The Dynamic Roles
of a Social Worker

In the field of social work, understanding people within the context of their environment is key in helping them navigate challenges that emerge throughout their lives.

Addressing an issue such as homelessness may require working directly with individuals to find temporary housing at a shelter. But social workers must be skilled across functions and be able to effect change by examining a situation from multiple perspectives. In this case, the role of a social worker is to explore different questions such as:

  • What are the root causes of homelessness in New York City?
  • What personal factors led to this person living on the street?
  • What support can the city offer to prevent individuals on the cusp of losing housing from finding themselves in shelters?

Social workers are needed to lift people up. And it’s their ability to address the interplay of factors at the individual, community, and societal levels that enables them to help the person in front of them as well as the people all around them.

Fordham University is educating the social workers of the future. We respect and celebrate the history of the profession through a curriculum rooted in a multilevel approach. At the same time, our coursework is responsive to the new developments in our social and political world so that our students are prepared to take on the challenges of tomorrow.

“Change is the fundamental commitment of the profession. You don’t want a curriculum that is too static; you want all of the strengths of the traditions of our profession, but it needs to be delivered in a 21st-century way.”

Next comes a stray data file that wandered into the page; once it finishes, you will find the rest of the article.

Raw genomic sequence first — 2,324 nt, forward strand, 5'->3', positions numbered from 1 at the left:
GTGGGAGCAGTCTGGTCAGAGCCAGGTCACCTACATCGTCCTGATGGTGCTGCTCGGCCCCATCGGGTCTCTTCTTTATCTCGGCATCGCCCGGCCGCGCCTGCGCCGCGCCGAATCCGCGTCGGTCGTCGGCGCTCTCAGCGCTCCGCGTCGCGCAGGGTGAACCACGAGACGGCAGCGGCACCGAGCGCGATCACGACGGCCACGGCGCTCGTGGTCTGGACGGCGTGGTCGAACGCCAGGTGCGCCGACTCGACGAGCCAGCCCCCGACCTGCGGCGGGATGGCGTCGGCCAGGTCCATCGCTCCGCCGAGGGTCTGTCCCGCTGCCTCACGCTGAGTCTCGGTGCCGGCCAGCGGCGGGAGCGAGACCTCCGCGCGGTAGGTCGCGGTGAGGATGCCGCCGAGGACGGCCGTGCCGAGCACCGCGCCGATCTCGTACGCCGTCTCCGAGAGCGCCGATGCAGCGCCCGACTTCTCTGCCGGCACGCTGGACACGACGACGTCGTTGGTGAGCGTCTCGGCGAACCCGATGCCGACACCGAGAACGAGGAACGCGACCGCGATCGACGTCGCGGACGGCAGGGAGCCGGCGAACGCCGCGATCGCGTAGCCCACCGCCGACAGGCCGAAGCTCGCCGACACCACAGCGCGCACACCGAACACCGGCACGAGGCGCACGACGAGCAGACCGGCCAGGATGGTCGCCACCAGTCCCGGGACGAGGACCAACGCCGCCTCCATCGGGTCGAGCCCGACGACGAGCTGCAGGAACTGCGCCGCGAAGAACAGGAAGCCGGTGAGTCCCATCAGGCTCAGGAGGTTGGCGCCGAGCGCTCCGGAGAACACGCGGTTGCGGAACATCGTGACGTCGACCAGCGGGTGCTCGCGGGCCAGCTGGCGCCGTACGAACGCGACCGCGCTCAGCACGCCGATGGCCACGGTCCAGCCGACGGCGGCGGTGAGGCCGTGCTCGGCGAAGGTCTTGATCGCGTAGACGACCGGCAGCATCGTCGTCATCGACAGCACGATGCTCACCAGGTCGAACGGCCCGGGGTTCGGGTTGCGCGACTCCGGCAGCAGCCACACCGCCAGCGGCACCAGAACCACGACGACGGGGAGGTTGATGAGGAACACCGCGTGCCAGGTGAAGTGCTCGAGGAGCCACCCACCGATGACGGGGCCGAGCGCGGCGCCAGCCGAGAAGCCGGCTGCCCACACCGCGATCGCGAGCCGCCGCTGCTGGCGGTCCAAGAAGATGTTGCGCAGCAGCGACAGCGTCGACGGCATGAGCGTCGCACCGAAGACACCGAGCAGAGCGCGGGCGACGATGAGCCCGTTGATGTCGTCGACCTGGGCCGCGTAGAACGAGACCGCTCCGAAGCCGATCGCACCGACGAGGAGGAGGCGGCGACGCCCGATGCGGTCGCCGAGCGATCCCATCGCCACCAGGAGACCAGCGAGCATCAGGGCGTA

Debra McPhee, PhD
Dean of the Fordham University Graduate School of Social Service (GSS)

We’re Shaping the Future Leaders of Social Work

Learn more about Fordham’s online MSW program.

A Flexible Curriculum Tailored to the Student

Our online MSW program provides students with strong foundational skills related to social work history, theory, research, and evaluation that prepare them to begin serving organizations, communities, individuals, and families. The second year of study allows students to customize their degrees and develop personalized paths aligned with the professional journeys they hope to take upon graduation.

Flexibility is a strength of the curriculum. Students are encouraged to choose electives across disciplines but also have the ability to specialize in one of the four areas of focus.

Explore the Areas of Focus

The online MSW program provides students with four areas of focus. Students can mix and match electives in order to develop a more varied and dynamic skill set that will enable them to work across populations, contexts, and problem areas.

Individuals and Families

  • Crisis intervention
  • Interpersonal therapy
  • Psychoeducation
  • Treatment for addiction
  • Trauma-specific interventions

Organizations and Community

  • Community organizing
  • Supervision and development of staff
  • Retaining a multicultural workforce
  • Fundraising
  • Grant-making

Evaluation

  • Emerging models of evaluation
  • Evaluation design
  • Analysis of interventions
  • Evaluation of outcomes
  • Design and process improvement

Policy Practice and Advocacy

  • Assessing community needs
  • Capacity mapping
  • Addressing global social issues
  • Advocacy strategy
  • Advancement of human rights

Develop a Dynamic Skill Set

Customize your MSW curriculum to align with your career goals and interests.

Become an Agent of Change

Social workers are agents of change, regardless of whether they choose to work in political advocacy and community organizing or take a more clinical route. And the demand for new social workers to enter the field is high.

11% growth

Projected employment increase from 2018 to 20281